It is getting harder and harder to determine exactly when the rugby season officially ends: when you can stop planning your weekends around the televised rugby schedule and step blearily out into the light on a Friday night or Saturday afternoon. Keeping up with it all can be quite a task. My dad chops and changes between subscriptions to BT Sport and Sky Sports over the course of the year, according to which network is broadcasting that month’s pre-eminent competition. Admittedly, this extra layer of complication is down to him being too tight to pay an extra ten quid a month to have both on the go at once (Chivas Regal isn’t getting any cheaper, you know), but it demonstrates that for nine or ten months of the year your averagely interested rugby fan is spoilt for choice. And also that he may also get to the end of May as ready for a break as the professionals he spends the year watching.
I say, “the professionals” as thankfully the ever-extending season hasn’t permeated down to the grassroots level of the game. Most leagues still finish around April-time, allowing amateur players to switch to cricket, maybe get a bit of golf in at the weekends or even, if they are young and fit and possibly mentally unstable, take part in a few sevens tournaments.
That kind of time-table seems far more civilised than the one the full-timers follow. There are very obvious commercial considerations as to why there are so many games played at the top level, but from a fan’s point of view the pro game is getting harder to keep track of. The northern hemisphere’s season contains countless parentheses and codicils such as the LV Cup, breaks for international matches, the switches between European and domestic competitions, the much debated play-off system… etc etc. Is there a risk that by the time the “business end” arrives, when the important stuff such as, erm, who wins the whole shebang, is decided, the rugby public have begun to lose the thread of the season’s narrative, and that general interest is actually on the wane?
I might argue that a fan’s enthusiasm peaks around mid-winter, when final standings in the leagues, the European Cup and even the Six Nations are still completely up in the air. If you support a professional club or national team directly, you may still at that stage have the expectation or hope that they will do something special this year. Later, once it becomes clear that you are heading for mid-table mediocrity or yet another Wooden Spoon, it is understandable that attention drifts. It is the element of uncertainty and anticipation, coupled with the fact that there is not much else to do during crappy winter weekends than watch sport, that lead to the notion that excitement reaches its critical mass mid-season.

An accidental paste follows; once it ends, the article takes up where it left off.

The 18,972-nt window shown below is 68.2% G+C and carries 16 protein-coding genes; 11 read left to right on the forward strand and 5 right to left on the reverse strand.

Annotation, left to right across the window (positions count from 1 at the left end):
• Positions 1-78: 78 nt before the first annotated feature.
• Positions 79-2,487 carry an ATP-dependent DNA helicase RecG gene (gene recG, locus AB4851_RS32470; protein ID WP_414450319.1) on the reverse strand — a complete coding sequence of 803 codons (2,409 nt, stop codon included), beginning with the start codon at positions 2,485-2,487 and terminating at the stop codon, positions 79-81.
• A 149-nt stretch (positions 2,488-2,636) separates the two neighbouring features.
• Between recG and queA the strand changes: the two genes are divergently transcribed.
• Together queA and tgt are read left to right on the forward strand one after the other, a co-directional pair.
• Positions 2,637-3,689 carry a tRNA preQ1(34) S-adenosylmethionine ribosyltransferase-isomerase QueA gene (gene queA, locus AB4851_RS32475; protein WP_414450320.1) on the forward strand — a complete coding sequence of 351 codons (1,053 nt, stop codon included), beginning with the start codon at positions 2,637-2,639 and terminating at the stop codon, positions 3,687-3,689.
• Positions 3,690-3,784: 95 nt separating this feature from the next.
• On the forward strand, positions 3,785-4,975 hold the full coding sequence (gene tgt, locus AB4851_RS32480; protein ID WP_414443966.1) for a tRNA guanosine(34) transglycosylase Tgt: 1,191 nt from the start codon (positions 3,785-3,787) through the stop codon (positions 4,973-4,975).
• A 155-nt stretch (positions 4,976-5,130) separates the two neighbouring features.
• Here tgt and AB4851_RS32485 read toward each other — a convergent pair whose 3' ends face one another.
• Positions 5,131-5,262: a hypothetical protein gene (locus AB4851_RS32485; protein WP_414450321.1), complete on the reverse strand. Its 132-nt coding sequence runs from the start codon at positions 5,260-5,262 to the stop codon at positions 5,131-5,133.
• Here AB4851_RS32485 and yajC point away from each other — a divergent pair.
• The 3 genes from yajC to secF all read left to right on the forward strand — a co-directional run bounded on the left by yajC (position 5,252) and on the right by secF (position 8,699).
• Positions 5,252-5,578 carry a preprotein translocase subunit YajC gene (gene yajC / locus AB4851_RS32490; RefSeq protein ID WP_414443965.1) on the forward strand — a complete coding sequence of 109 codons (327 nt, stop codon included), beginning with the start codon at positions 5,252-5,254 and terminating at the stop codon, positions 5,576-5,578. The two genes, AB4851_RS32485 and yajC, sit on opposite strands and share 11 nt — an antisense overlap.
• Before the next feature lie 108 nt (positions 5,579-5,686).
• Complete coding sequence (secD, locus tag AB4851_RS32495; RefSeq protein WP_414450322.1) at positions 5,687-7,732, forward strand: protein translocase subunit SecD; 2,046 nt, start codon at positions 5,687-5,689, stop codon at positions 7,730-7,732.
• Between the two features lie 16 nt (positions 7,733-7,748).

The play-off system is, of course, designed to combat this problem, and in the English Premiership this season the battle for a top four spot and home advantage did make for great viewing in the final few games. But the flipside of the regular season’s emphasis on qualification is that simply qualifying becomes the end in itself. It can be difficult for both fans and players to then raise themselves again for the knock-out matches. Each year, there seems to be one team who run out of steam at the crucial moment (is it coincidence that it is often the team who battled hard to finish first in the league?). So, this year it was Northampton who were slightly off the boil in capitulating at home to Saracens. Saracens, meanwhile took the route previously perfected by Leicester; look a bit ropey through the year, come good just in time for the play-offs and use the adrenalin and momentum of having narrowly qualifying to propel you to the title.
There was great drama in that, and there is no doubt that the play-offs guarantee that the season will end with some sort of bang, negating the possibility of the damp squib of a runaway league winner (such as with Chelsea this year). But whichever way the winners and losers are decided, I can’t escape the feeling that it is the meaty bit in the middle of the season that really pumps one’s ‘nads.’ It’s not unique to rugby; I can’t be alone in enjoying the group stages of the football World Cup or the Champions League more than I do most of the knockout stages. It is the prospect of an unexpected result, as well as the unusual match-ups between Togo and Australia (read Connacht against Clermont, say, in the Champions’ Cup), that really fire the imagination. Once the competition is whittled down to the usual, hard-nosed suspects (your Toulons, Leinsters and Saracens in rugby terms), some of the romance is lost.
That’s my opinion anyway. The alternative is that I am talking utter balls.